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Obes Surg. 2013 Sep;23(9):1361-9. doi: 10.1007/s11695-013-0954-7.

Reduction of intestinal electrogenic glucose absorption after duodenojejunal bypass in a mouse model.

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  • 1Division of Hepatobiliary and Pancreatic Surgery, Department of Surgery, First Affiliated Hospital, School of Medicine, Key Laboratory of Combined Multi-Organ Transplantation, Ministry of Public Health, Key Laboratory of Organ Transplantation, Zhejiang University, Hangzhou, Zhejiang Province 310003, China. shengyan@zju.edu.cn

Abstract

BACKGROUND:

The role of intestinal glucose absorption in reducing glycemic levels after duodenojejunal bypass (DJB) is unclear. We hypothesized that DJB surgery decreases intestinal electrogenic glucose absorption by sodium glucose co-transporter 1 (SGLT1), leading to decreased glucose absorption and reduced blood glucose. Six groups of C57/BL6 mice were studied (n = 6 each) 2 weeks, 1 month, and 2 months after DJB or sham surgery.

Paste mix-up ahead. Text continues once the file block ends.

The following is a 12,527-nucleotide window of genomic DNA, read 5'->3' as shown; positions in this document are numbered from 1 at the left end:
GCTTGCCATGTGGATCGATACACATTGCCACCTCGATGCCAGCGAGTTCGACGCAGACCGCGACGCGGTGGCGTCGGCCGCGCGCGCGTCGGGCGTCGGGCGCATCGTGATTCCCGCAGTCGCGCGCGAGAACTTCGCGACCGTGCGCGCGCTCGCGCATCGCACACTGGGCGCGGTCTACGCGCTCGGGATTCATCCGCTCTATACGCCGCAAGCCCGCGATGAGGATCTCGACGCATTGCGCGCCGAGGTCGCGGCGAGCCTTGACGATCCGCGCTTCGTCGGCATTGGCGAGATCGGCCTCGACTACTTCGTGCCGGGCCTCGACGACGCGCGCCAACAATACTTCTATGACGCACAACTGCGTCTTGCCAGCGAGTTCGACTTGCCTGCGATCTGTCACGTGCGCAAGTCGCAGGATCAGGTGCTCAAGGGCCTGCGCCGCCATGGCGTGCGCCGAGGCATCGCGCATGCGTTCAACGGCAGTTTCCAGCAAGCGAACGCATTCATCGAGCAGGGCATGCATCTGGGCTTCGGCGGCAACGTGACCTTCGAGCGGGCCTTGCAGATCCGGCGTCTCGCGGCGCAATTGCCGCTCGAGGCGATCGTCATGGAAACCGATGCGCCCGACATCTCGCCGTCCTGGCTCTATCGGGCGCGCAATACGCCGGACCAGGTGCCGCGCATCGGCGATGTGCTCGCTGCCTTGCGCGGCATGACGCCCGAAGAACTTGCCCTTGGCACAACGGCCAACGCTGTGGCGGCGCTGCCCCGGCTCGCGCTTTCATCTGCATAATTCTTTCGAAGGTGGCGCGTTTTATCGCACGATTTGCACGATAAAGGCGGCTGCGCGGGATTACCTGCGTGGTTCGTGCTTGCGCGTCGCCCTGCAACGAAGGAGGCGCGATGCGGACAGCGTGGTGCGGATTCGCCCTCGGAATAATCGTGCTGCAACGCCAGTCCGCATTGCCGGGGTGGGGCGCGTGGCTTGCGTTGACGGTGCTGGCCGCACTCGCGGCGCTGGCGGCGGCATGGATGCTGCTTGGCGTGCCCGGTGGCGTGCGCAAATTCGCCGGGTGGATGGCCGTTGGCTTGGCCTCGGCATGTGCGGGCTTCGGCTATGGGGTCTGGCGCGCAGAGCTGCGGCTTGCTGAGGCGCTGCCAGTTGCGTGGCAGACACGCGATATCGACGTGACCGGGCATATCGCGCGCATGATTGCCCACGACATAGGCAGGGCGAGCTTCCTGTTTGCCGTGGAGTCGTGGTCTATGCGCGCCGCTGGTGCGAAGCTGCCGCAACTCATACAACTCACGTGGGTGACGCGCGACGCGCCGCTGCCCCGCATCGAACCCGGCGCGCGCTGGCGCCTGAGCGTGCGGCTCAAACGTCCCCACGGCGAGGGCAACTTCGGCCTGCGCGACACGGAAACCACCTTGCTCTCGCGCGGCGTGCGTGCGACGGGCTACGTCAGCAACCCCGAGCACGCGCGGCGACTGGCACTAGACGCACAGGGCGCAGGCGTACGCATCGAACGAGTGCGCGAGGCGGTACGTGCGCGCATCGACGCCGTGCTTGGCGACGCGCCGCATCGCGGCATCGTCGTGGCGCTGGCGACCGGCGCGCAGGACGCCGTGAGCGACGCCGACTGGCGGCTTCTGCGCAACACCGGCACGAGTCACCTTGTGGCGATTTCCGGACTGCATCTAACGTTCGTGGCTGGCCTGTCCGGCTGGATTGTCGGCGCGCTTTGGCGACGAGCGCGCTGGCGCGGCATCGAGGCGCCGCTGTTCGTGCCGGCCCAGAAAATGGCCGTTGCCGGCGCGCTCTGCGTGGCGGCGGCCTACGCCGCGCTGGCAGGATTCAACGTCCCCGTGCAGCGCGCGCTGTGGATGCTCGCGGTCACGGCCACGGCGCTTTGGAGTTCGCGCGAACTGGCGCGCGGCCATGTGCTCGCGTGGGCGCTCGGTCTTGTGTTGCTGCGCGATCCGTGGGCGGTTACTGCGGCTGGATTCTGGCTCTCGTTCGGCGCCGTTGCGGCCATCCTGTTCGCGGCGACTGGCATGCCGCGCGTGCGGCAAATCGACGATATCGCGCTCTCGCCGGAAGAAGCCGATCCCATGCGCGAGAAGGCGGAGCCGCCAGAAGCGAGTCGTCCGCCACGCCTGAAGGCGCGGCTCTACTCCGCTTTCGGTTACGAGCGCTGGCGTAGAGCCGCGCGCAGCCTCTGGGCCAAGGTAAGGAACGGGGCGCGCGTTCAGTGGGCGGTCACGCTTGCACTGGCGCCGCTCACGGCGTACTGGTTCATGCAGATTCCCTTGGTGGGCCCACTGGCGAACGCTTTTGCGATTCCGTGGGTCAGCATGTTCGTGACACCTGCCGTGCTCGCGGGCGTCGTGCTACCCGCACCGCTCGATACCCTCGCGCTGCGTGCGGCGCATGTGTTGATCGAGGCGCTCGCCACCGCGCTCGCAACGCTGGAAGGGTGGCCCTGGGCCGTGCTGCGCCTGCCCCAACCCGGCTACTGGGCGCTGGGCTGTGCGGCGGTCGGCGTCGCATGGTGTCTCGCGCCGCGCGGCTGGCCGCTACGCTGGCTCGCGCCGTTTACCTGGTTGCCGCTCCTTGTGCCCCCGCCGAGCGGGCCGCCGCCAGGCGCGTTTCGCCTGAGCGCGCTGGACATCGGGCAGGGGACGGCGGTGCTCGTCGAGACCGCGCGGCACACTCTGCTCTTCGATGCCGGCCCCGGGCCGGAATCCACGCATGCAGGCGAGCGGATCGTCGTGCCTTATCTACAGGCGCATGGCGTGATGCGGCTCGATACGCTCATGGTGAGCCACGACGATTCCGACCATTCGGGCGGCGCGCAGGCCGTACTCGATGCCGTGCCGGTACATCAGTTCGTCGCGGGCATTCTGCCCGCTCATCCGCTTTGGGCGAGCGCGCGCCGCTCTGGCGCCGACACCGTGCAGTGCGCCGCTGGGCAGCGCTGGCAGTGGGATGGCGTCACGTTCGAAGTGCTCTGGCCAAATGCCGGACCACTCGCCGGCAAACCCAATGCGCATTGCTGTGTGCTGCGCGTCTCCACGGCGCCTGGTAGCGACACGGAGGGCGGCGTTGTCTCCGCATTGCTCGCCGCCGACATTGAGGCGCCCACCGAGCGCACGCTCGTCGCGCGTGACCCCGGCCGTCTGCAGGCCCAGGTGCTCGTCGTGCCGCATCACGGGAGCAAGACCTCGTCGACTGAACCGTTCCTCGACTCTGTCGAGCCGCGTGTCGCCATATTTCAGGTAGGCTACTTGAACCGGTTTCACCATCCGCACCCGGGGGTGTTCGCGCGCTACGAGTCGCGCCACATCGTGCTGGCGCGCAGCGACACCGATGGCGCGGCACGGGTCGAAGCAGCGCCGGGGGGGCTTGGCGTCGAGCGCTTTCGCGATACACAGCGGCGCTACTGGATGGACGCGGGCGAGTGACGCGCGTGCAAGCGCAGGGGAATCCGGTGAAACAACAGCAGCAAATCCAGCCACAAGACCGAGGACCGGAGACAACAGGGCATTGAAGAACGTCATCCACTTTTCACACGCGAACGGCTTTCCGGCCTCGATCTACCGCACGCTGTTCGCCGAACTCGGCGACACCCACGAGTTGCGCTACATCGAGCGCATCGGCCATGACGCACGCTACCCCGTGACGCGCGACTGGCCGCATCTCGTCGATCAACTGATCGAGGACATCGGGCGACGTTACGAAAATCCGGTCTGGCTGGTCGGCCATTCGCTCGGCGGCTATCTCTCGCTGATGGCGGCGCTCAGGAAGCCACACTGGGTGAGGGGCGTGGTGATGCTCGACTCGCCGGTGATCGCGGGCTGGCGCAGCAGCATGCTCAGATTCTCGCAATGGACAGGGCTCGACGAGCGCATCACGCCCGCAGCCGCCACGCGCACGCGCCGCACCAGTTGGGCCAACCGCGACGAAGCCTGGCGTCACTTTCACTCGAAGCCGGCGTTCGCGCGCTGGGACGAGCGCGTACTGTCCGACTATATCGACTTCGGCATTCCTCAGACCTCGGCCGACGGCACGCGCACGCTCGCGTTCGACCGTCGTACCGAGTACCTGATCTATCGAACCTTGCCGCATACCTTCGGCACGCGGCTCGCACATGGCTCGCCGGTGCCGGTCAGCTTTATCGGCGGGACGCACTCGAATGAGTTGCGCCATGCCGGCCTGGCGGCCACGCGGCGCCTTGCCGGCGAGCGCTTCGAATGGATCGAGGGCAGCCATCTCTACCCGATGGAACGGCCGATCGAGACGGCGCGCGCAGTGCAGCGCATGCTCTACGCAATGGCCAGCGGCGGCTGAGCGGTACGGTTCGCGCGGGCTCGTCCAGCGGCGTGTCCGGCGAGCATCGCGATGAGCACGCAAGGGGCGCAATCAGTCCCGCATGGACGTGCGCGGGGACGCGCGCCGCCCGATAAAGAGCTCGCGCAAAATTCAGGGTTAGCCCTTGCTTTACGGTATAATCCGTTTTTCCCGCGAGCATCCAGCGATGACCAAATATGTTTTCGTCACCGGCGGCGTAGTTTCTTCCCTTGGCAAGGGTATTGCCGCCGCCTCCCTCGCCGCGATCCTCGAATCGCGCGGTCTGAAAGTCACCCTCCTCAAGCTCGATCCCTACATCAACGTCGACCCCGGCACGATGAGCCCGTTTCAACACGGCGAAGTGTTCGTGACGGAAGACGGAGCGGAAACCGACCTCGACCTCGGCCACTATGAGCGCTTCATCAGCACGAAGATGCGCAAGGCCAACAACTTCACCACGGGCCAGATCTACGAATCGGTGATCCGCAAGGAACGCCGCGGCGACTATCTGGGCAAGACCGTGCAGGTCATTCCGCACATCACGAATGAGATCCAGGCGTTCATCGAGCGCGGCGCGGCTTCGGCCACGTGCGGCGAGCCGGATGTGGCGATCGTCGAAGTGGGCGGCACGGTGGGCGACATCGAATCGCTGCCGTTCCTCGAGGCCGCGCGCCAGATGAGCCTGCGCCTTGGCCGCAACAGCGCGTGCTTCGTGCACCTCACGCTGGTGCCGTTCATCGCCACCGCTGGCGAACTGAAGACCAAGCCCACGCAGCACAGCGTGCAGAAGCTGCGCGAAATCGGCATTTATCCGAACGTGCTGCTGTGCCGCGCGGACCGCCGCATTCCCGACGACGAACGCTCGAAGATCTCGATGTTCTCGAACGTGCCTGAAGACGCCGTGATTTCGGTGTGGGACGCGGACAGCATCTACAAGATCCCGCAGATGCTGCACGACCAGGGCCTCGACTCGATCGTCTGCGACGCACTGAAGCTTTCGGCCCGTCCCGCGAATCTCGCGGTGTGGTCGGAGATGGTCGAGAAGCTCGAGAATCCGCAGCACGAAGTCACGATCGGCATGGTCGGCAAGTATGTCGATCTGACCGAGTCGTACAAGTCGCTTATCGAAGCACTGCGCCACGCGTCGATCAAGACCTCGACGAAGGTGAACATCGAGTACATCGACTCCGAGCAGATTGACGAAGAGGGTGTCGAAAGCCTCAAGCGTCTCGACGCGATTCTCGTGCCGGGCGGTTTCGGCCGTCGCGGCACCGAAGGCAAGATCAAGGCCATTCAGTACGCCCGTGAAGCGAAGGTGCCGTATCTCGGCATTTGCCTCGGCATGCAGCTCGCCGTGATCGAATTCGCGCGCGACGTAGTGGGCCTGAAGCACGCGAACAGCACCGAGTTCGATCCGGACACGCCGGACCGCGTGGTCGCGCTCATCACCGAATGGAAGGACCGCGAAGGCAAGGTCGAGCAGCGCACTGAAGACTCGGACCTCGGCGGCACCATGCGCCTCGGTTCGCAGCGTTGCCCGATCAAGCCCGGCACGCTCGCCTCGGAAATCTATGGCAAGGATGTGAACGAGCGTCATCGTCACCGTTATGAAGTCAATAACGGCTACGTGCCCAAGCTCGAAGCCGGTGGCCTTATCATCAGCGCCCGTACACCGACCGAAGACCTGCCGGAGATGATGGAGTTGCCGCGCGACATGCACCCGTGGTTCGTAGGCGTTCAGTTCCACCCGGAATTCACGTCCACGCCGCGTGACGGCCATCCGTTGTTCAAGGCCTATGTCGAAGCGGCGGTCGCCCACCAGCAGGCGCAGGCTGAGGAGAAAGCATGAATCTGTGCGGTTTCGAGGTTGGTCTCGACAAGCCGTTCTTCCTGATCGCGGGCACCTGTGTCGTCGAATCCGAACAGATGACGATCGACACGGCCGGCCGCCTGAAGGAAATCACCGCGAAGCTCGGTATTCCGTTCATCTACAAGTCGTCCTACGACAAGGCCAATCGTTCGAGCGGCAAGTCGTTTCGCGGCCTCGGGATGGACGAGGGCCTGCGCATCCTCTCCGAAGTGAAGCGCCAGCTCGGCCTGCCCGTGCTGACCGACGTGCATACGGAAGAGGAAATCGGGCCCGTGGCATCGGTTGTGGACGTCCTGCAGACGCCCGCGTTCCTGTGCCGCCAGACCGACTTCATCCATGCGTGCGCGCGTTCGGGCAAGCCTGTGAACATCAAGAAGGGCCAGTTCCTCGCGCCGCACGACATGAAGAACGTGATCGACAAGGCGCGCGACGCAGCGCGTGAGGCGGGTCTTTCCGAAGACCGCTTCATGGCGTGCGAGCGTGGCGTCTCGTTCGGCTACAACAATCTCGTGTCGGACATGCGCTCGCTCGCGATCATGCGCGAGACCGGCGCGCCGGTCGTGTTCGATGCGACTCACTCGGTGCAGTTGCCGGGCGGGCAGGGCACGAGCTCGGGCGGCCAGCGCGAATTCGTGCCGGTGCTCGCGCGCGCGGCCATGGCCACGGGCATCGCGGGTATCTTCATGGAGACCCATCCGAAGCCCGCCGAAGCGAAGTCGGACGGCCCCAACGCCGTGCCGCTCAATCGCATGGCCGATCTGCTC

METHODS:

Daily weight and food intake were measured for 1 month and an oral glucose tolerance test was performed 2 months after surgery. Electrogenic glucose absorption was quantified in an Ussing chamber according to the sodium-dependent increase of short-circuit current (Isc). Intestinal morphology was assessed by hematoxylin and eosin staining. Expression of SGLT1 was determined by quantitative PCR and Western blotting.

RESULTS:

The DJB mice lost weight compared with the sham group and exhibited significant adaptive changes, with increased villus height, crypt depth, and villus surface area. Oral glucose absorption was significantly reduced in the DJB mice compared with the sham group. Glucose-induced Isc was significantly lower in the DJB mice than in the sham mice 1 and 2 months after surgery, indicating that SGLT1 activity was reduced after DJB. Transcript levels and protein abundance of SGLT1 after DJB were also decreased compared with the sham group.

CONCLUSIONS:

DJB surgery reduced intestinal glucose absorption by reducing the activity and expression of the glucose transporter SGLT1, which represents a potential therapeutic target for patients with diabetes.

PMID:
23585076
[PubMed - indexed for MEDLINE]
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